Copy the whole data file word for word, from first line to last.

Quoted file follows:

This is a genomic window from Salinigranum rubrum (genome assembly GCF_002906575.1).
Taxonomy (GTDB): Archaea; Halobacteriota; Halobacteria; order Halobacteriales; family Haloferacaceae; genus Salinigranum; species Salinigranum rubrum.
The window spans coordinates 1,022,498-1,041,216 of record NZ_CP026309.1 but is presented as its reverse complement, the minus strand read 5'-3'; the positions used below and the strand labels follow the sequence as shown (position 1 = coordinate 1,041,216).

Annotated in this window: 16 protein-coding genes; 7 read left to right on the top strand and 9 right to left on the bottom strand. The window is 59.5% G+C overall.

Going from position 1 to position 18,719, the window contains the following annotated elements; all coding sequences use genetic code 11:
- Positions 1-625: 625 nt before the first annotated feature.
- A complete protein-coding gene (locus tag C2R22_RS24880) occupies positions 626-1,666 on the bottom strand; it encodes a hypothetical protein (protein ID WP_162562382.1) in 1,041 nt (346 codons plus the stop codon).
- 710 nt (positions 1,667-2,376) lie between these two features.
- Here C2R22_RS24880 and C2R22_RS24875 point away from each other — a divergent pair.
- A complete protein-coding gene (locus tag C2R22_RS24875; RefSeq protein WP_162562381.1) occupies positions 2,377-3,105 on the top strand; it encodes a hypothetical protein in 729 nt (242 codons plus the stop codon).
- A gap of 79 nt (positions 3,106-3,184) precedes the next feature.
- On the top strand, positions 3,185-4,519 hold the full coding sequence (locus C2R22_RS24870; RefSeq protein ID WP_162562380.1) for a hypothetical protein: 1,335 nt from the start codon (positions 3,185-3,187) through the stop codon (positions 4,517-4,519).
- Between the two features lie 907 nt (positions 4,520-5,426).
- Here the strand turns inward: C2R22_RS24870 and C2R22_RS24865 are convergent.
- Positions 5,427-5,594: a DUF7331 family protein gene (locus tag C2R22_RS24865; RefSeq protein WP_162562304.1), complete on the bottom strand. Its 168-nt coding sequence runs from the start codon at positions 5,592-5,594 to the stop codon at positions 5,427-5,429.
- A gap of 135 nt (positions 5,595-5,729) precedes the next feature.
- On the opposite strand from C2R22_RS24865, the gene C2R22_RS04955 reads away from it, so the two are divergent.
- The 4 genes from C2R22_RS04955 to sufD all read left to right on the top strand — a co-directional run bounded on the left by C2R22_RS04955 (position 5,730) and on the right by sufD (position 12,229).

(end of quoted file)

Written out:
This is a genomic window from Salinigranum rubrum (genome assembly GCF_002906575.1).
Taxonomy (GTDB): Archaea; Halobacteriota; Halobacteria; order Halobacteriales; family Haloferacaceae; genus Salinigranum; species Salinigranum rubrum.
The window spans coordinates 1,022,498-1,041,216 of record NZ_CP026309.1 but is presented as its reverse complement, the minus strand read 5'-3'; the positions used below and the strand labels follow the sequence as shown (position 1 = coordinate 1,041,216).

Annotated in this window: 16 protein-coding genes; 7 read left to right on the top strand and 9 right to left on the bottom strand. The window is 59.5% G+C overall.

Going from position 1 to position 18,719, the window contains the following annotated elements; all coding sequences use genetic code 11:
- Positions 1-625: 625 nt before the first annotated feature.
- A complete protein-coding gene (locus tag C2R22_RS24880) occupies positions 626-1,666 on the bottom strand; it encodes a hypothetical protein (protein ID WP_162562382.1) in 1,041 nt (346 codons plus the stop codon).
- 710 nt (positions 1,667-2,376) lie between these two features.
- Here C2R22_RS24880 and C2R22_RS24875 point away from each other — a divergent pair.
- A complete protein-coding gene (locus tag C2R22_RS24875; RefSeq protein WP_162562381.1) occupies positions 2,377-3,105 on the top strand; it encodes a hypothetical protein in 729 nt (242 codons plus the stop codon).
- A gap of 79 nt (positions 3,106-3,184) precedes the next feature.
- On the top strand, positions 3,185-4,519 hold the full coding sequence (locus C2R22_RS24870; RefSeq protein ID WP_162562380.1) for a hypothetical protein: 1,335 nt from the start codon (positions 3,185-3,187) through the stop codon (positions 4,517-4,519).
- Between the two features lie 907 nt (positions 4,520-5,426).
- Here the strand turns inward: C2R22_RS24870 and C2R22_RS24865 are convergent.
- Positions 5,427-5,594: a DUF7331 family protein gene (locus tag C2R22_RS24865; RefSeq protein WP_162562304.1), complete on the bottom strand. Its 168-nt coding sequence runs from the start codon at positions 5,592-5,594 to the stop codon at positions 5,427-5,429.
- A gap of 135 nt (positions 5,595-5,729) precedes the next feature.
- On the opposite strand from C2R22_RS24865, the gene C2R22_RS04955 reads away from it, so the two are divergent.
- The 4 genes from C2R22_RS04955 to sufD all read left to right on the top strand — a co-directional run bounded on the left by C2R22_RS04955 (position 5,730) and on the right by sufD (position 12,229).